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Tullow Gets Licence Extensions, Even though It Will Leave Kenya

By Bunmi Aduloju

The Kenyan government has granted the application of Tullow Oil and its Joint Venture partners for tenure extension for Blocks 10BB and 13T, even though the London listed company is working on selling its stakes in the asset

The country’s Ministry of Mines and Petroleum approved  the work programme and budget for 2021, in which the partners  pledge to re-assess Project Oil Kenya and design an economic project at low oil prices whilst preserving the phased development concept of the Field Development Plan. Tullow announced this extension on December 8, 2020.

The company had reported, three months ago, that its farm-down process in Kenya had been suspended “pending a comprehensive review of the development concept and strategic alternatives”.

The company had also noted, in earlier briefs, that it would use the extended time frame, when granted, to work on “submitting an updated Field Development Plan by end of 2021”.

The phased development concept proposes that the Amosing, Ngamia and Twiga fields should be developed as the Foundation Stage of the South Lokichar development. This stage would include a 60,000 to 80,000BOPD Central Processing Facility (CPF) and an 892km export pipeline to Lamu.  The installed infrastructure from this initial phase can then be utilised for the optimisation of the remaining South Lokichar oil fields, allowing the incremental development of these fields to be completed at a lower unit cost post-First Oil.

Tullow Oil’s suspension of its planned farm down, however, doesn’t mean that the company has a future in Kenya. The farm down process will restart, after government has agreed on a new template for development, sometime in 2022.

 

 


In Senegal, Woodside Wants it All

Barely three months after pre-empting the sale of Cairn Energy’s interest in the Senegalese oilfield development and adjoining discoveries to a third party, Woodside Energy has made the same move on a similar transaction by FAR.

In mid-August 2020, the Australian explorer executed its right of first refusal to Cairn Energy’s sale of its 40% interest to LUKOIL, the Russian giant.

Last weekend, it pre-empted the sale of FAR’s i15% interest to the Indian company ONGC.

If Woodside successfully acquires both Cairn’s and FAR’s interests, its working stake in the Sangomar exploitation area will be 82%, with the state owned Petrosen holding 18%. The working interest in the remaining Rufisque, Sangomar and Sangomar Deep (RSSD) evaluation area (including the FAN and SNE North oil discoveries) will be Petrosen 10%, and Woodside 90%.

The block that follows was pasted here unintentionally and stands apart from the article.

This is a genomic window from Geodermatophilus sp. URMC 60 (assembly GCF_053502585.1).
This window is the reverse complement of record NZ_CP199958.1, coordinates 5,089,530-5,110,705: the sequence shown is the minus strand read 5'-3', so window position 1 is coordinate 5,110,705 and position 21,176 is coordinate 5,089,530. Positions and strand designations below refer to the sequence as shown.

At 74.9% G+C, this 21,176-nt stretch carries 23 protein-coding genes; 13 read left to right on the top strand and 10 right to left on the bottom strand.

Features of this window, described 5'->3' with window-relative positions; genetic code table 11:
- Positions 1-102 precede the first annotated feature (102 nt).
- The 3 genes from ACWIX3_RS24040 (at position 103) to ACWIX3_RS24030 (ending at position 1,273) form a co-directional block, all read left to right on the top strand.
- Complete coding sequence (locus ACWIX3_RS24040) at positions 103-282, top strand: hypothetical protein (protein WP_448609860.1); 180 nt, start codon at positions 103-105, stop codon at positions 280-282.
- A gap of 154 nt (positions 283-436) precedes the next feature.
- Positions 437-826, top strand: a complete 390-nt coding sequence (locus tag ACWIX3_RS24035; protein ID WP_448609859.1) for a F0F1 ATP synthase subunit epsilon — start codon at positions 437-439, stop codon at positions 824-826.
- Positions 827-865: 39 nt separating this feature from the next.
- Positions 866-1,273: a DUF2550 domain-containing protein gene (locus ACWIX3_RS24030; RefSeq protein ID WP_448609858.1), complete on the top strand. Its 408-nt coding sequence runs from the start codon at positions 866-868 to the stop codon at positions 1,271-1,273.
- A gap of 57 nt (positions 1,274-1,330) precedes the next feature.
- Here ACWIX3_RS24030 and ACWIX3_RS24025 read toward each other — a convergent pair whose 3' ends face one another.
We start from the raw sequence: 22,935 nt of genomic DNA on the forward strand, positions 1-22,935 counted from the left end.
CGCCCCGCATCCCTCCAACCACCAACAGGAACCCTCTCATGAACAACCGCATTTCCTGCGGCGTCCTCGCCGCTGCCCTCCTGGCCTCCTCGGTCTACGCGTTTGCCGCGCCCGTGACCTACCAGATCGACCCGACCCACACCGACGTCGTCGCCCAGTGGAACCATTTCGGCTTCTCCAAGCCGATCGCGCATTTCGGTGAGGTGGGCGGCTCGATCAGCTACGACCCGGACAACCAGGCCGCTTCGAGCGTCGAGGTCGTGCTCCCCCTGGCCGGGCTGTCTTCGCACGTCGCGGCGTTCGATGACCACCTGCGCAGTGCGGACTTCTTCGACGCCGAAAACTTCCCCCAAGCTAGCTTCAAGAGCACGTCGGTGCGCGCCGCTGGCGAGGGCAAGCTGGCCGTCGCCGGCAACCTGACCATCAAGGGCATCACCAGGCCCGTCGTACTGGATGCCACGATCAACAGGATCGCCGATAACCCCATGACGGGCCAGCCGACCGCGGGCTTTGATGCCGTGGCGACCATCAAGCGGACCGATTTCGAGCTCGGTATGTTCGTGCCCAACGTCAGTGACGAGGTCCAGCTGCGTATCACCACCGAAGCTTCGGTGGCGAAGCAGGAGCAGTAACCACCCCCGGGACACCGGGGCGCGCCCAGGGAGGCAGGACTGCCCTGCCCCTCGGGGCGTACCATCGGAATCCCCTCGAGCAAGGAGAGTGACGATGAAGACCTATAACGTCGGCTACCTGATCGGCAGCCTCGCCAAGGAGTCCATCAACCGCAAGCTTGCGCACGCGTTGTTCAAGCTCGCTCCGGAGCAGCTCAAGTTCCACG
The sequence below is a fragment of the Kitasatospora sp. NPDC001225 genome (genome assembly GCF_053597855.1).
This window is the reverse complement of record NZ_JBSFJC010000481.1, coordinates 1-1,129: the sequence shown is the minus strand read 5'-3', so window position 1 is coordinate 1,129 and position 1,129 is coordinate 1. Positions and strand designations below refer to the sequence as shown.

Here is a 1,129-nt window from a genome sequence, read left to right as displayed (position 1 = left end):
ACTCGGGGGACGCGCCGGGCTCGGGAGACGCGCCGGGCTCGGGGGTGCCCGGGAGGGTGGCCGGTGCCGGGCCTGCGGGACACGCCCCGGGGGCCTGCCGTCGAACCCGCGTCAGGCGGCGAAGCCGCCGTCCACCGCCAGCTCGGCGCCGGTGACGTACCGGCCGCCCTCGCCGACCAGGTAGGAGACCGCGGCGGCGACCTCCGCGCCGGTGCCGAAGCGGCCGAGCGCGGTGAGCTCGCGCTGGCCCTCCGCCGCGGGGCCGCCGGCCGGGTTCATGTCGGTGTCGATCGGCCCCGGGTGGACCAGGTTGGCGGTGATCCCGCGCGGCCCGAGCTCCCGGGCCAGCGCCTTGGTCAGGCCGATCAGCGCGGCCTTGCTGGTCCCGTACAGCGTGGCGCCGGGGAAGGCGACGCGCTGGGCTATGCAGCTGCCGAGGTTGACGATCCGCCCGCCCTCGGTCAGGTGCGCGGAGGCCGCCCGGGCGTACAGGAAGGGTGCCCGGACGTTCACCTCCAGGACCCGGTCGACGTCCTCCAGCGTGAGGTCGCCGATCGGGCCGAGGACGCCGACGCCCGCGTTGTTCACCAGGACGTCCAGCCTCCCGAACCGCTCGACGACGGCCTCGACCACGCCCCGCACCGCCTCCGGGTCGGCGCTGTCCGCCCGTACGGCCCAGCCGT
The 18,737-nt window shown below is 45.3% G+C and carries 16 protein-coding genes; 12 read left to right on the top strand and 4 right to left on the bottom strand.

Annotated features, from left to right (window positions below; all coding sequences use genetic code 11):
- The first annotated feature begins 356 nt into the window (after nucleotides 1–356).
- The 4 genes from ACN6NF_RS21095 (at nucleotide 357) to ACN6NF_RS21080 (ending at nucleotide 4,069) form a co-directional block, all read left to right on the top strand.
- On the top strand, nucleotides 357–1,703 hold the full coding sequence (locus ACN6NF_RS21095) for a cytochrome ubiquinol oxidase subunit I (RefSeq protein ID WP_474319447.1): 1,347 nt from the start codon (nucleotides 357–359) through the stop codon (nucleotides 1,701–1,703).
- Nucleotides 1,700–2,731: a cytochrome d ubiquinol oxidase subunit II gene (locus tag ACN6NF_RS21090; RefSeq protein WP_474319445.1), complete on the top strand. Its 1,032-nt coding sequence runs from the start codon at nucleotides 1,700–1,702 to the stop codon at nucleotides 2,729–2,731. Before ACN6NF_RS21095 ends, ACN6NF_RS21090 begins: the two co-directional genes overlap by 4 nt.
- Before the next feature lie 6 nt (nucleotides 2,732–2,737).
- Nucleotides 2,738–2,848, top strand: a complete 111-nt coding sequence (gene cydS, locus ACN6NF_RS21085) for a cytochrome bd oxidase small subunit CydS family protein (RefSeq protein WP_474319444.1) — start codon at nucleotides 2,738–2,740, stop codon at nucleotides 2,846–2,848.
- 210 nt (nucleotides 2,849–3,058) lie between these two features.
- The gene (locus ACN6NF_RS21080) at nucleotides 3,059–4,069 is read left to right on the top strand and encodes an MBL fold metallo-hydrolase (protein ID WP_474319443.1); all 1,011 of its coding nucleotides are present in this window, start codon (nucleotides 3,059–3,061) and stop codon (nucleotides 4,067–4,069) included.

That is if the Senegalese authorities approve the transactions, as they are.

But Woodside is not there yet.

Although Cairn Energy PLC shareholders voted in favour of the sale and purchase agreement for Cairn Energy’s stakes on 23 September 2020, the transaction with FAR still depends on the outcome of a shareholder meeting, scheduled for December 21, 2020. “The shareholder meeting documentation expressly contemplated that such authorisation would cover the exercise of a pre-emptive right”, FAR says in a release.

Woodside has offered FAR the exact terms of the FAR/ONGC Transaction, including: • Payment to FAR of $45Million • Reimbursement of FAR’s share of working capital, including any cash calls, from 1 January 2020 to completion • Entitlement to certain contingent payments capped at $55Million.

Woodside says that the acquisition will be funded from current cash reserves.

Woodside CEO Peter Coleman said the acquisition of FAR’s participating interest makes the value proposition for Sangomar even more compelling. “Sangomar is an attractive, de-risked asset in execute phase, offering near-term production. The acquisition is value accretive for Woodside shareholders and results in a streamlined joint venture which will assist in our targeted sell-down in 2021”.


Kenya, in Defiance, Plans to auction More Coal Licences

By Macson Obojemuinmoin

Kenya plans to auction additional coal blocks in the east of the country, in defiance of growing international calls to end coal use in the global energy mix.

The government is pushing to exploit the deposits in the Mui Basin, often reported by the media to be rich deposits, but, like most media reports of geologic provinces, with scant evidence of the definitive size of the asset. Mui Basin has witnessed a total of 71 exploration and appraisal wells, most of them drilled in Block C to depths ranging from 75 to 445 metres. Some 32 wells have intersected coal.

The Energy ministry, through the Energy and Petroleum Regulatory Authority (EDRA), has conducted licencing rounds in the basin since 1999, covering an area of 500 square kilometres.

Last year, the African Development Bank (AfDB) said it would not fund a coal-fired power plant project in Kenya and has no plans to finance new coal plants in future. The pan continental lender published an environmental and social impact assessment in May 2019 for the Lamu project, which was planned to be a 1,050 megawatt plant in eastern Kenya was backed by Kenyan and Chinese investors. Construction was originally planned to start in 2015.